State of the Black World Conferences: This Generation’s Black Power ExperiencePrint This Post
A Call to Youth/Students/Young People
State of the Black World Conferences: This Generation’s Black Power Experience
[For Publication the Week of August 20, 2012]
In the Second Call for State of the Black World Conference III, we issued a challenge to make the event a “Great Gathering of Black People,” a seminal assembly to assess the state of the race and chart directions for the future. Though State of the Black World Conferences are open to any person of African descent, the vision/mission of the Institute of the Black World 21st Century (IBW), as the convening organization, is progressive, African-centered and action-oriented in nature. We are not neutral. The principled unification and total liberation of people of African descent in the U.S. and the Pan African world is central to our goal of emerging as an engine for global Black empowerment. In the spirit of operational unity, however, the Call to State of the Black World Conferences is issued to the entirety of the Black Nation. All people of African descent are welcome to engage in what we view as a community-building, nation-building experience.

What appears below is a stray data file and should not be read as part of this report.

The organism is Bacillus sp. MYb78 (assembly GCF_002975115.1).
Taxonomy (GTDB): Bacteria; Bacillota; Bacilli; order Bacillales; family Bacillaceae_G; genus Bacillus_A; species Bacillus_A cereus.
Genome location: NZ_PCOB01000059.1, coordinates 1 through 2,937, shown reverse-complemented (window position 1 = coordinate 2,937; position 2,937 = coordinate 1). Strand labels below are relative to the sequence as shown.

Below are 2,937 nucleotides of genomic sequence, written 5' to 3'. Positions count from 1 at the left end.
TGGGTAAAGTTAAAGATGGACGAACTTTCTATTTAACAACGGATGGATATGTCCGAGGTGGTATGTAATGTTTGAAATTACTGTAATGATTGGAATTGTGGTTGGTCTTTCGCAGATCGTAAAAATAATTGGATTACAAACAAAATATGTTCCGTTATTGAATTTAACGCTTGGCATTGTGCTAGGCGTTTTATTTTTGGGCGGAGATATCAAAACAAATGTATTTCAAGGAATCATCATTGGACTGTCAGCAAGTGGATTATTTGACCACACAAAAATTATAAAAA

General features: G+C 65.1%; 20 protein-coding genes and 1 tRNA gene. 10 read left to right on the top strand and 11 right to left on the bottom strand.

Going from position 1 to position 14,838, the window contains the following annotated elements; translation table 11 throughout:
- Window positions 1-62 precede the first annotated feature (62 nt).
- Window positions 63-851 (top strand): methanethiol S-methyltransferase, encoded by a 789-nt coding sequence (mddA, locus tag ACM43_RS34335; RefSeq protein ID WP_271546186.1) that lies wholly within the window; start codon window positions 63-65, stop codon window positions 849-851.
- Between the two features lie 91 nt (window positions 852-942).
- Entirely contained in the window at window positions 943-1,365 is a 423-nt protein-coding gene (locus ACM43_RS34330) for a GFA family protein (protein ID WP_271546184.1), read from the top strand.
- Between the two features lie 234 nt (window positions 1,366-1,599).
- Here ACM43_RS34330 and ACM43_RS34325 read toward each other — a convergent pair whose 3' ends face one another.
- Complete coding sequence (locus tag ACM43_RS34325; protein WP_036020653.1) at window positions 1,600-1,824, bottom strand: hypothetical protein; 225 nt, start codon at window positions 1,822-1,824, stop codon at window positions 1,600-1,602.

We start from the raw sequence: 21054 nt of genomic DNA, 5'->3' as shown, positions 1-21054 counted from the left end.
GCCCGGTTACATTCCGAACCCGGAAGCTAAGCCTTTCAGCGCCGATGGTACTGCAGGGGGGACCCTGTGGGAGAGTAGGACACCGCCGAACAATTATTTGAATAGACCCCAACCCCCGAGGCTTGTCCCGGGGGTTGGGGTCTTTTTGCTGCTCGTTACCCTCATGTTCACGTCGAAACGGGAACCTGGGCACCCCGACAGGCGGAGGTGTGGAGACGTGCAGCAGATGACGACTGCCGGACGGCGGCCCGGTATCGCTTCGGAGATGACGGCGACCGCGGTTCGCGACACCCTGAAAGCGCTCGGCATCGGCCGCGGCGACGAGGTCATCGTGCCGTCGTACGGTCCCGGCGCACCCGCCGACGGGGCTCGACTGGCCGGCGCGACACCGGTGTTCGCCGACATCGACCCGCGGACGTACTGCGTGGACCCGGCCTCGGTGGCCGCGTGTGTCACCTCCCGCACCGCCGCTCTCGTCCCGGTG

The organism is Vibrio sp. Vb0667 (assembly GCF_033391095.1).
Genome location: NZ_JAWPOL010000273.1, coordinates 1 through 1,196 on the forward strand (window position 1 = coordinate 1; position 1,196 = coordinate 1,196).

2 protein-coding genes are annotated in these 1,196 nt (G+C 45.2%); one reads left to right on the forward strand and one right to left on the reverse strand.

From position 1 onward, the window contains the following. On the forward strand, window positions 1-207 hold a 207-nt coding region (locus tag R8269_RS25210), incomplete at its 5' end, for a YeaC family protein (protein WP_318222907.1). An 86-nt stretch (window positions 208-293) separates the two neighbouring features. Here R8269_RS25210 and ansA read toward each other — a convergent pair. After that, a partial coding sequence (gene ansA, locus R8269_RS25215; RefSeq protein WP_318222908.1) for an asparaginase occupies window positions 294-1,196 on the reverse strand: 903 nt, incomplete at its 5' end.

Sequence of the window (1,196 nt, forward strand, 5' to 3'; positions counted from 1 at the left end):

As I reflect on some of the great gatherings of Black people in the era of the 60s — the Black Power Conferences of 1967 and 1968, the Congress of African people in 1970 and the historic Gary Black Political Convention in 1972, it occurs to me that this generation has not experienced the excitement, dynamism, consciousness-raising, inspiration and impact milestone conference of Black people committed to the liberation of African descent first and foremost. To be sure this generation courageously mobilized/organized in support of the Jena-6, rallied to stop the execution of Troy Davis and protested the murder of Trayvon Martin. Hip Hop activists also convened a political convention a few years ago. But, I am not aware of any assembly resembling the great gatherings referenced above. Therefore, State of the Black World Conferences could well be the equivalent of this generation’s Black Power Conferences – powerful events which provide inspiration, information/education and prescriptions to eliminate the devastating vestiges of structural/institutional racism and economic oppression which still afflict millions of Black people imprisoned in America’s “dark ghettos.” These Conferences will also be occasions where Youth/students/young people will be exposed to Pan Africanists dedicated to working to fulfill the vision of Garvey, DuBois, Nkrumah, Malcolm and Bob Marley that “Africa Unite” as the political and economic base for global Black Power!